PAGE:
The "in" debate this month within the blogging community is the point of blogging. The argument seems to be that if you're not actively picking away at the outer limits of what constitutes the concept of "the blog", you may as well give up now. Ah well, shucks folks, it's been nice knowin' y'all...
Seriously though, I wonder if perhaps everyone's not unconsciously fabricating a large part of the concept of blogging. The way I see it, you can view blogging in two ways: either it's a method by which we can transmit information, or it's a distinct activity which has an inherent specialness about it. I have to choose the former. The sense of community which arises from the (sad?) fact that most people who read blogs already have one or plan to make one might suggest that there is some common goal we're all working towards. Which is clearly untrue. Prospective bloggers are not, in my opinion, generally inspired to make blogs by the innovations of those they read so much as the technology being used. Blogger merely provides us with a technology that makes personalised web content easier and more exciting than before; the mission statement must come from within ourselves. The idea that there should be some communal mission statement is preposterous - the same standards were hardly applied when personal web pages started to proliferate towards the beginning of the last decade.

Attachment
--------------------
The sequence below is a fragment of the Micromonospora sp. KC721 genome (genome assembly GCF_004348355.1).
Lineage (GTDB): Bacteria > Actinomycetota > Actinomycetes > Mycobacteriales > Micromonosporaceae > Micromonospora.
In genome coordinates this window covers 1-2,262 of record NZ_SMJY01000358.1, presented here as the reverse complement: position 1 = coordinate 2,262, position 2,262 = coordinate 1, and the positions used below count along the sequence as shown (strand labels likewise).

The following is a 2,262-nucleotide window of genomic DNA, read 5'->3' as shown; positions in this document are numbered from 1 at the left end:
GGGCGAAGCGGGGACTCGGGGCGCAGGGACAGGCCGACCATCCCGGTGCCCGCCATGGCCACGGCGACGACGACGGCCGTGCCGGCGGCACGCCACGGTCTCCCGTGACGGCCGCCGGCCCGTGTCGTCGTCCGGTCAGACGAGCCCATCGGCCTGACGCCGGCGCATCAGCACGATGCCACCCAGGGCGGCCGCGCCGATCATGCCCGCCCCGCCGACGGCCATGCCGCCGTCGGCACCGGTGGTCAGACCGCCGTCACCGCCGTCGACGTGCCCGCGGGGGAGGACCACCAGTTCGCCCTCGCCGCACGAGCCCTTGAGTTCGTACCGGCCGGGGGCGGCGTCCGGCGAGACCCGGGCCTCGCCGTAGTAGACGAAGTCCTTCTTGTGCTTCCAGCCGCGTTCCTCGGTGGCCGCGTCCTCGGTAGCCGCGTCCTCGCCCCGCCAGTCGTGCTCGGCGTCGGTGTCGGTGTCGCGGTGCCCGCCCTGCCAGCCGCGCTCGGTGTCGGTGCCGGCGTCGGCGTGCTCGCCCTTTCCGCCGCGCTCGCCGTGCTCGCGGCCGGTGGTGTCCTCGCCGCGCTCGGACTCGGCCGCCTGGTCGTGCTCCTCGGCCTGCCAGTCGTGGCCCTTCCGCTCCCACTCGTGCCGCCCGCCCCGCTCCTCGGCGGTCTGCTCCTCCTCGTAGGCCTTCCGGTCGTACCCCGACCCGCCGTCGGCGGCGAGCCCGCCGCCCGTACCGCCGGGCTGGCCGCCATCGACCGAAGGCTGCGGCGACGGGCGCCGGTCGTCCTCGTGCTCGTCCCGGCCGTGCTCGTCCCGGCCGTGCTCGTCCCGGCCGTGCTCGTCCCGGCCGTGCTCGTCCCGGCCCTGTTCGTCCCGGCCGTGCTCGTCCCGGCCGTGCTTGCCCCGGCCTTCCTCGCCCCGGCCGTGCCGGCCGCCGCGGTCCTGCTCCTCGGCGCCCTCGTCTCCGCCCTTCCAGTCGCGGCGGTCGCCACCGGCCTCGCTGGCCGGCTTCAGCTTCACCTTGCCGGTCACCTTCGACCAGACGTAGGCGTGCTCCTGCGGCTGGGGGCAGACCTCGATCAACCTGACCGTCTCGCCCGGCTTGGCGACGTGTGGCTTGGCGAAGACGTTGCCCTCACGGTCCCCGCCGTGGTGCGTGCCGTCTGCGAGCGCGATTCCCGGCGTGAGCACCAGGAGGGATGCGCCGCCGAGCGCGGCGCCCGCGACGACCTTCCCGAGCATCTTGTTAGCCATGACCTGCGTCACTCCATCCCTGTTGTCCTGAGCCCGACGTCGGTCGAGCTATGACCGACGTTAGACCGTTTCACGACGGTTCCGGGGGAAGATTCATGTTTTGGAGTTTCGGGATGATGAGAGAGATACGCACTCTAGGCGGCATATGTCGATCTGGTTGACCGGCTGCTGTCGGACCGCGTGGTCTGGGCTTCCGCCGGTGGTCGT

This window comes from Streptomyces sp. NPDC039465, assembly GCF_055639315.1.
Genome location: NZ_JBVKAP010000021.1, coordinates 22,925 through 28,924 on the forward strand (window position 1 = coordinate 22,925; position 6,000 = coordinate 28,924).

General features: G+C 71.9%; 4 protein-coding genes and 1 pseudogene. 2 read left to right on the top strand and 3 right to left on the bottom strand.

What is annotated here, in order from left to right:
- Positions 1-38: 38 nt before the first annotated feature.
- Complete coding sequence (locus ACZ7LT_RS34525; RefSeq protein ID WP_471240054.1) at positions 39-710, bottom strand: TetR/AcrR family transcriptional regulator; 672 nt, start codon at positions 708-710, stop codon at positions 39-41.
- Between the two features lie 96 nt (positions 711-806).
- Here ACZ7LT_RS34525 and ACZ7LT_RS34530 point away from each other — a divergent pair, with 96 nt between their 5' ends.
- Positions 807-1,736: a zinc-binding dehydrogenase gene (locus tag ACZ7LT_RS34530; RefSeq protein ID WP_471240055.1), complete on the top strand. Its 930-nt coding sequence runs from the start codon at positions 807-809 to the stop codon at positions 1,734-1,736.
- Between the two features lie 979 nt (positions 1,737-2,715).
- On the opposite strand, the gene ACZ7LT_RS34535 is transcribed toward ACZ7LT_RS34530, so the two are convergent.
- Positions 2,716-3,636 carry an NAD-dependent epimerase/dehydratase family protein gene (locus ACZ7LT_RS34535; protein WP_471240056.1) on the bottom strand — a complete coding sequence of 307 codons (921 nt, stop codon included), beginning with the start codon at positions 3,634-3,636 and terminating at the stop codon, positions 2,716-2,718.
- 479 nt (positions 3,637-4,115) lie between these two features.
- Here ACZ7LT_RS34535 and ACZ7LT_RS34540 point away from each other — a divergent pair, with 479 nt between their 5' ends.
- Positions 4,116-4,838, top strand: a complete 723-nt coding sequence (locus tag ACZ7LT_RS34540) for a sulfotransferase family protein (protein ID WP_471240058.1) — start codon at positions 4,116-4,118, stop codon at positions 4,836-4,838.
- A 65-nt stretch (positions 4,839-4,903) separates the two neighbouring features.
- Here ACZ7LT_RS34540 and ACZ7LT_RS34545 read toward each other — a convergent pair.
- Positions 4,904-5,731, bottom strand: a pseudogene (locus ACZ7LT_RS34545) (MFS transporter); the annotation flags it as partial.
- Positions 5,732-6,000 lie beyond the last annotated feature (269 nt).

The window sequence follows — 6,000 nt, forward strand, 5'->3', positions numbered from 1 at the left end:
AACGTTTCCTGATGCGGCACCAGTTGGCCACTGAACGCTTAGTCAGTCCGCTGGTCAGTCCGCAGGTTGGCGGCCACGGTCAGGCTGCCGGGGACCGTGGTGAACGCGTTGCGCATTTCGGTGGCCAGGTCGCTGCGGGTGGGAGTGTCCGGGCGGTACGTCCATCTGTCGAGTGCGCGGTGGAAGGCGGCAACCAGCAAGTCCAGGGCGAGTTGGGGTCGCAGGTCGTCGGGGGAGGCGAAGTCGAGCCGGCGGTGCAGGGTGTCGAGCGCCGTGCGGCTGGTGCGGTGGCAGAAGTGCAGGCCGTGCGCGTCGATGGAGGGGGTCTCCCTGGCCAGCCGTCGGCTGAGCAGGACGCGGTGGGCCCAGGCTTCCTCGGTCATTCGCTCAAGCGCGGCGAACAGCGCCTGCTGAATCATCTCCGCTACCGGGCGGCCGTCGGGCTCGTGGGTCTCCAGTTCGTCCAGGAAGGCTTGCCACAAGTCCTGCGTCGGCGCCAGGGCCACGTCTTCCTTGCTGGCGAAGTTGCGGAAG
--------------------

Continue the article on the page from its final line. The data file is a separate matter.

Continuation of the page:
Why do I blog? Because I'm wordy and I need to let it out somewhere, but I don't have the time to write proper articles or have a regularly updated web page. You read this, I assume, because you're interested in what I have to say, and not because you're hoping for some glimpse of the future of the internet. If you are looking for the latter, then you may as well give up now, 'cuz this blog certainly ain't on the cutting edge; but for all those suffering from metablogging-related identity crises, I'll start a new debate: why the hell does it have to be?